Fellows Feature: Amy Goldberg

Amy Goldberg_ForWeb

Amy Goldberg is a CEHG predoctoral fellow in the lab of Noah Rosenberg. Amy completed her B.S. in Biological Anthropology and Mathematics at the University of Michigan, where she was an undergraduate researcher in the lab. Her interests are in human evolutionary genetics, and she is currently working on mathematical modeling and statistical problems in anthropological genetics.

Can you tell us a bit about yourself, personally and professionally?

I grew up in Michigan, but was actually born in South Africa. I’m currently finishing my PhD in Noah Rosenberg’s lab. My background is in both anthropology and mathematics, and this combination continues to shape my research interests and how I address them. I develop quantitative methods to interpret genetic and archeological data to reconstruct past human demography, adaptation, and interactions with the environment. This work mixes population genetics with math and statistics, as well as biological anthropology, archeology, and paleontology.

What got you interested in genetics and science? Did you want to be a scientist as a child? 

My parents moved from South Africa to Michigan when I was young, and this degree is exactly what they had in mind. I’ve always liked science, but, as a kid, I thought that biology was mainly memorization. I’ll be graduating from the Biology department this year. This definitely shaped my view of education and how we talk to kids. Role models can be particularly helpful—we see a lot of occupations on TV or in movies, but scientist, especially professor, is vague. I had the opportunity to see my dad go to grad school; I went to his PhD defense when I was 12.

Can you tell us about your current research and what you want to achieve with it?

Much of my work focuses on human evolutionary history during the past 20,000 years, which is recent on evolutionary timescales. This time period is associated with massive social and environmental upheavals, from the end of the Last Glacial Maximum to worldwide megafaunal extinctions and the rise of agriculture. In fact, recent genomic studies have shown that this time period has been particularly important for shaping disease risk in humans because the history of recent expansions has led to a disproportionate number of rare genetic variants in the population. I build mathematical models to understand how evolutionary and social forces impact a population, and develop statistical methods to interpret large quantities of genetic and archeological data.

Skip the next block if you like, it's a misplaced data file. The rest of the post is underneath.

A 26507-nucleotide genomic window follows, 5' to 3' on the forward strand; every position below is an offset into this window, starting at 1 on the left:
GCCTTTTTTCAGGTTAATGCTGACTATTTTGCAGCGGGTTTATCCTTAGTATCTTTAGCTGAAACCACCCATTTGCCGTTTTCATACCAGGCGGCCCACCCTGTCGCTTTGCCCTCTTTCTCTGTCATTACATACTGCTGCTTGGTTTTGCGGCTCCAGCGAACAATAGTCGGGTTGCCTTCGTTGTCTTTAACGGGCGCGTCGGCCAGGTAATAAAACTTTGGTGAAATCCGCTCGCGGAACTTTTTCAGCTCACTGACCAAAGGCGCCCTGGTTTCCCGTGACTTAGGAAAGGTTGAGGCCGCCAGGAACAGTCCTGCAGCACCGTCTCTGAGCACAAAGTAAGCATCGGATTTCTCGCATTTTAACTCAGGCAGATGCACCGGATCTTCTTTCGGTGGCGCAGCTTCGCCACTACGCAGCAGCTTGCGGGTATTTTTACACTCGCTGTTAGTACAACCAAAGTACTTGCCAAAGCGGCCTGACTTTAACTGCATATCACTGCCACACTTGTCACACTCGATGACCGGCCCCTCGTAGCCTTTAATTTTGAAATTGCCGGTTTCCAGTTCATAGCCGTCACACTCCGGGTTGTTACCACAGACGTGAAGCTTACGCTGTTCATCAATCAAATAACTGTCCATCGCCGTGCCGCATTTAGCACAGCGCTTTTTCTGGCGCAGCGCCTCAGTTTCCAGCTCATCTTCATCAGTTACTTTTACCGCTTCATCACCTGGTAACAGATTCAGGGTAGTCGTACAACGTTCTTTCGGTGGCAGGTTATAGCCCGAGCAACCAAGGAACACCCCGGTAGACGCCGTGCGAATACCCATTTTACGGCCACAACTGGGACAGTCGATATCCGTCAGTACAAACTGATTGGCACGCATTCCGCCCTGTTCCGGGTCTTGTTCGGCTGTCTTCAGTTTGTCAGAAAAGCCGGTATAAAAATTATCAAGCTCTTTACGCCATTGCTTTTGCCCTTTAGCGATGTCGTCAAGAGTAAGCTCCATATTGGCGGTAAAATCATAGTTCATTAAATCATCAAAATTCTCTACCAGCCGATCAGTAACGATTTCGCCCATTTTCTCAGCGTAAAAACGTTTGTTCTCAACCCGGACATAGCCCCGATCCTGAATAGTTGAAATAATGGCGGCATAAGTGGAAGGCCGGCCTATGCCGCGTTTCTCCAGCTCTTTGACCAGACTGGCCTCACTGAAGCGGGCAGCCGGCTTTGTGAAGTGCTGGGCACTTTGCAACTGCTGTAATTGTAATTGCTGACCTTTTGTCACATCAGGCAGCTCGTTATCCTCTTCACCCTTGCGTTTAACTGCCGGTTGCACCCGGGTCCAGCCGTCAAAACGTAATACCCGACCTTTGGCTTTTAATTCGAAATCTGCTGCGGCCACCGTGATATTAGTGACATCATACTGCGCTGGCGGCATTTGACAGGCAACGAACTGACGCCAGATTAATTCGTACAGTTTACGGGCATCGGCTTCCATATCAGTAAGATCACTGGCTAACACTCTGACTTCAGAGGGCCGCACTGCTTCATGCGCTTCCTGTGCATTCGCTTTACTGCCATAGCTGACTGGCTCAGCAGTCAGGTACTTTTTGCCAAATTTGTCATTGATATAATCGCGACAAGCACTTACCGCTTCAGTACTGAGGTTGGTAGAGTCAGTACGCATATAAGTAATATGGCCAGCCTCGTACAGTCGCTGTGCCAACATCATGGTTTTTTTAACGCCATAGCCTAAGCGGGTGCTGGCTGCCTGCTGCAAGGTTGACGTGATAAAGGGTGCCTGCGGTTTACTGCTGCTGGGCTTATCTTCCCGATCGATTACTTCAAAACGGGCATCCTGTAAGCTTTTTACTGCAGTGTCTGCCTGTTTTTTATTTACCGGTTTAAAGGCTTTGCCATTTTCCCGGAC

Most people I meet are innately interested in learning about human history, but this work has further consequences too, from predicting disease risk in diverse populations to forecasting the impact of climate change on animal populations.

What are your future plans? Where do you see yourself professionally in the next 5 or 10 years?

I am finishing my PhD this year. I’m excited to be starting my own lab at Duke, after deferring for a short postdoc at Berkeley. I plan to continue along major lines of research developed during my time at Stanford, and hope to keep in touch with many from the CEHG community. I’ll be tackling problems in evolutionary and population genetics, human-environment interaction, and recent population history.

Were there people (or one person) in particular to whom you would attribute your professional success? 

I’ve had a series of amazing mentors. Two in particular stand out—my undergraduate advisor Milford Wolpoff and my PhD advisor Noah Rosenberg.

I cannot discuss my scientific endeavors without thinking of my first scientific mentor, Milford Wolpoff. Before meeting Milford, I was hesitant to speak up for fear of being wrong; Milford taught me to be loud, to question what I read, and to know the history of scientific fields. It is also in Milford’s lab that someone casually mentioned an interesting geneticist on the other side of campus—Noah Rosenberg.

It is absolute luck that I met Noah mere weeks before he moved from the University of Michigan to Stanford. Since then, I have benefited in untold ways from Noah’s intentional efforts to include people from different backgrounds and instill thoughtful scientific habits. His encouragement—the simple belief that I could teach myself the skills I needed to know—underlies my whole PhD. The precision and skill with which Noah thinks is something I will continue to strive towards for the length of my career.